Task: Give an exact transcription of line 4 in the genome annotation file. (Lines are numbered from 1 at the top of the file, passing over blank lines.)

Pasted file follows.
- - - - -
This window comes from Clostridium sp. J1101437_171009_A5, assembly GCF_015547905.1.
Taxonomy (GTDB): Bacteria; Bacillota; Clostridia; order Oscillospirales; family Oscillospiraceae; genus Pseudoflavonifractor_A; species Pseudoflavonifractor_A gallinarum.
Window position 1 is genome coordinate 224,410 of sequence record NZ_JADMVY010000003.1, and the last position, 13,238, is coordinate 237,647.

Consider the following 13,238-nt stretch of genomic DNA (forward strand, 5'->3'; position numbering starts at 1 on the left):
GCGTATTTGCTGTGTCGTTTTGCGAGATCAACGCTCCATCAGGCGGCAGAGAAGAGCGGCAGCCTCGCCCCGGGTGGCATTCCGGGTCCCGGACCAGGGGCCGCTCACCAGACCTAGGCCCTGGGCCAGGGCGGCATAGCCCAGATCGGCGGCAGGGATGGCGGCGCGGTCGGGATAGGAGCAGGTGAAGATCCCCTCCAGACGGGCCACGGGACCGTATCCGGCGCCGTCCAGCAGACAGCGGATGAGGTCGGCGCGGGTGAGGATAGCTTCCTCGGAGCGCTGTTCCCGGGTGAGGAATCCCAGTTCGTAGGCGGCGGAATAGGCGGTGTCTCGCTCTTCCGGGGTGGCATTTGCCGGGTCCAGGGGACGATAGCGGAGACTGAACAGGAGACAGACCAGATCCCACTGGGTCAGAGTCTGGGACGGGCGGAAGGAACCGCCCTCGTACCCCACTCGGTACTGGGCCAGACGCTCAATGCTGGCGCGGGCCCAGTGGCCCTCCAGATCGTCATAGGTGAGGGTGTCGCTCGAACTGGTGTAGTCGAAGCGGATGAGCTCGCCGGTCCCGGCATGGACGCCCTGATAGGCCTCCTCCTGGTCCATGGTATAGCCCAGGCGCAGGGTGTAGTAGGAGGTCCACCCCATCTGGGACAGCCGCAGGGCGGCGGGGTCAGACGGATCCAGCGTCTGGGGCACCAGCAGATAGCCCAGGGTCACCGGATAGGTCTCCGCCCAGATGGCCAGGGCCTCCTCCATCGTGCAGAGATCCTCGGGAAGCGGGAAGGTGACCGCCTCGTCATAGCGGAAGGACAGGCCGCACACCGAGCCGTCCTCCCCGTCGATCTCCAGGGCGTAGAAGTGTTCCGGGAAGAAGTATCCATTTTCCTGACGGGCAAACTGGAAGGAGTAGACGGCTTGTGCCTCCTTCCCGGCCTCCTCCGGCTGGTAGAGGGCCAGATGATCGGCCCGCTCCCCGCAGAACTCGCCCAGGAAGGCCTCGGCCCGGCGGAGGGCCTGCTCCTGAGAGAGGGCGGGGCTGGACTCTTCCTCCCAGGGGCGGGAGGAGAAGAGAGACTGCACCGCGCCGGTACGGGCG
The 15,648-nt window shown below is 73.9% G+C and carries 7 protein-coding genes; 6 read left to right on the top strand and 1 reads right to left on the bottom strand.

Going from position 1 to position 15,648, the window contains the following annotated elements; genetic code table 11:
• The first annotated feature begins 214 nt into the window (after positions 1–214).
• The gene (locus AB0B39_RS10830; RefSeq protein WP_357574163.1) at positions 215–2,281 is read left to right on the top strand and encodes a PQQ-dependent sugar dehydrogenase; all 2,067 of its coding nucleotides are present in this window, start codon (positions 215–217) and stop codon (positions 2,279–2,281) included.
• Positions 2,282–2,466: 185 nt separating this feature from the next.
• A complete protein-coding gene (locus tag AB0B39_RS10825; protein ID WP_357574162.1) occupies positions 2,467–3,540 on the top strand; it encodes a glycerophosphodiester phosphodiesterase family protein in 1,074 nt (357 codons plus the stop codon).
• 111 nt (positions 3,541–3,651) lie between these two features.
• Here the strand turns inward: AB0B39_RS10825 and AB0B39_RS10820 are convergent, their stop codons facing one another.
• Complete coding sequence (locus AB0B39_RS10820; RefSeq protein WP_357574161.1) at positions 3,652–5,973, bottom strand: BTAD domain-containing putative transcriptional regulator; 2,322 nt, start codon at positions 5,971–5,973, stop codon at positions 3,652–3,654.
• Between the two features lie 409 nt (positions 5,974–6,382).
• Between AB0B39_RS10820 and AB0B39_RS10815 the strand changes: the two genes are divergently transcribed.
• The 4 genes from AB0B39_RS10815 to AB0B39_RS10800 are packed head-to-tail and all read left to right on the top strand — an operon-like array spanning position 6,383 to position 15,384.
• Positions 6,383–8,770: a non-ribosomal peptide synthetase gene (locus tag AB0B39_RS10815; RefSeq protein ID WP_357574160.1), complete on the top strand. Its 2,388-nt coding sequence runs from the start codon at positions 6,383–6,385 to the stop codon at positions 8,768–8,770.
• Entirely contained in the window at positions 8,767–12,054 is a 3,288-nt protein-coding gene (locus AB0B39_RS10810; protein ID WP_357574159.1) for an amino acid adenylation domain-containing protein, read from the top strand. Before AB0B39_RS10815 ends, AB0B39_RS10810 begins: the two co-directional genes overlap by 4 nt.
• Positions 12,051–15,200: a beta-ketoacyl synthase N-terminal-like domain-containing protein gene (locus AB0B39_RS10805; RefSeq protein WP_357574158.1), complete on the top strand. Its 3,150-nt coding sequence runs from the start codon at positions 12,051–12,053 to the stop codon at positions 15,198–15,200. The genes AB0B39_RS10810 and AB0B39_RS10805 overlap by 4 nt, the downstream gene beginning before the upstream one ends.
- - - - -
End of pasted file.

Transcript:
Consider the following 13,238-nt stretch of genomic DNA (forward strand, 5'->3'; position numbering starts at 1 on the left):